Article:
So, we based our approach on the combination of a wealthy building from the pre-revolutionary age and the grotesque features of a modern megalopolis, to echo the Upper East Side along Fifth Avenue, where Art Deco and semi-classical facades front a luxurious contemporary minimalism.
The ceilings were crossed with load-bearing beams. “You need a false ceiling”, said the foreman. “Or some plaster moulding”, said a friend. “We’ll leave them as a sub-text, reminiscent of a Manhattan loft in a former warehouse or factory” was what I decided. That would create a resonance with the ugliness of the New Arbat and paradoxically serve as a foil to the pre-revolutionary richness of the exterior and the entrance. The other unique feature in the apartment was the huge windows, which also reminded me of a converted industrial space. The most salient of them was the arched French window onto the balcony. Those are the features that have to be made the central ones.
The surging desire to be creative knew no boundaries. Why should I need an architect, who would insist on his own ideas about the harmony I sought? I did a six-month intensive course in architecture and with the reckless courage of the neophyte embarked on the blueprints and budget spend.
Look at how the “luxury minimalism” turned out. The same simplicity of approach, for fear of making a mistake and failing to achieve the purity of line that I sought. “It’s sterile… Looks like an operating theatre”, said the foreman disapprovingly. But the sterility of total minimalism was to be found only on the walls, in the granite, in the marble window-sills each the size of a decent table (the building was a pre-revolutionary one, and they did not stint on bricks to construct thick walls) and the steel-grey German kitchen. In other words, all the things which could not be changed without going right back to Square One.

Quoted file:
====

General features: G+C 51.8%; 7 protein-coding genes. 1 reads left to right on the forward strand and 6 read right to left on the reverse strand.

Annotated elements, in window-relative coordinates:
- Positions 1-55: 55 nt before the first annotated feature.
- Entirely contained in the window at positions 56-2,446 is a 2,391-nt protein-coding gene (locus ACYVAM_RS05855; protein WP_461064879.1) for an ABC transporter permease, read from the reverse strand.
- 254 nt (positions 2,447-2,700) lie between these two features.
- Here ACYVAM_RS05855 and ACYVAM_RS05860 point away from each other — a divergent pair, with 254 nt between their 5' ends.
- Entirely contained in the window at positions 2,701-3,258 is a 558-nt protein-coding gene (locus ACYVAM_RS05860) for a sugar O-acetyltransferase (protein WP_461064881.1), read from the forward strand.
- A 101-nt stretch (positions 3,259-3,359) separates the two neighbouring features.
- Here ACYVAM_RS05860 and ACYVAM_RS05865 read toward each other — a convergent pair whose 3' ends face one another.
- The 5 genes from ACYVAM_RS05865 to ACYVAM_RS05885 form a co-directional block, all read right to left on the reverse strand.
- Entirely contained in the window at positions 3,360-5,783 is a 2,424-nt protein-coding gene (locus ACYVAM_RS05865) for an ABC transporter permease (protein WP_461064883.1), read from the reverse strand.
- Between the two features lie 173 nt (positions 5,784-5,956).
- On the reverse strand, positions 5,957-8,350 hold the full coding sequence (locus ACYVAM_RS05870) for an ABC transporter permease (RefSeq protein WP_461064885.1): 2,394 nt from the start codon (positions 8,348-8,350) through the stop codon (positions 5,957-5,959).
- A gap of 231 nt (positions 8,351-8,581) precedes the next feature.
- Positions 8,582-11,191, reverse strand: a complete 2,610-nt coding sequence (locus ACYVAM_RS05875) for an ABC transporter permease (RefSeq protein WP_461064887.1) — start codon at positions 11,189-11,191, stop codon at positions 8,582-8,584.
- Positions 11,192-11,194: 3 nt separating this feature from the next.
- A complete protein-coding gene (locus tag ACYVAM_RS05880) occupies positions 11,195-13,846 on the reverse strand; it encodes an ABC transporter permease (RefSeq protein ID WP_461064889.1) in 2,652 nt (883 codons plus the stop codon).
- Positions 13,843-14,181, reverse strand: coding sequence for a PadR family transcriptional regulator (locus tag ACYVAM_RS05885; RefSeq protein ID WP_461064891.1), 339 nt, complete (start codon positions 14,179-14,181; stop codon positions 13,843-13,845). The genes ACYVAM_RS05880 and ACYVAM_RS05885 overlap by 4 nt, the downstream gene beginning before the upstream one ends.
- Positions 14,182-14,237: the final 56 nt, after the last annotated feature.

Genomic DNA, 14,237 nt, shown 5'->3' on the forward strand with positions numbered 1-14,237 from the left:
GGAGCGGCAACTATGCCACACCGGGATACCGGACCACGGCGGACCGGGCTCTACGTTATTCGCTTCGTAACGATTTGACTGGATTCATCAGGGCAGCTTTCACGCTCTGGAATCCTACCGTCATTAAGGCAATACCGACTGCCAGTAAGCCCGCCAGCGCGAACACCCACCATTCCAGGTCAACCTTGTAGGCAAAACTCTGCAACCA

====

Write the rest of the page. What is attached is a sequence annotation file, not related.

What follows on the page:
The first way of tempering the total minimalism (and changeable if anyone did not like it) was the white paint on the walls between the windows, the white ceiling and the warm almond-yellow opposite wall leading the eye down to the beechwood floor. The next was a burgundy leather panel with a built-in plasma screen, and a huge abstract painted in oils in bright colours (a present from my son!). After that, it was really easy: couches in soft colours but uncompromising shapes, curtains, cushions, table-lamps, vases and ashtrays. Baccarat, Daum, Cartier, and Russian pre-revolutionary crystal.
On the white, grey-veined (the cheapest!) marble window-sill, a huge 18th century jewel-box – a family treasure. Against the white side wall, an antique sewing machine, standing open, displaying the "Singer" logo, and always a vase of flowers sitting on its open top. In a narrow glass cabinet by the entrance, a collection of designer shoes.
The bedroom has silk wallpaper and luxurious but light, semi-transparent drapes so as not to hide the beauty of the French windows with their view out onto the mouldings of the balcony.
And suddenly, it all came together, the style began to sing in harmony and understated luxury. Softness and harmony.
Less than a year later, my professional ambitions led me to London. I had to let the apartment. It turned out to be very easy to do….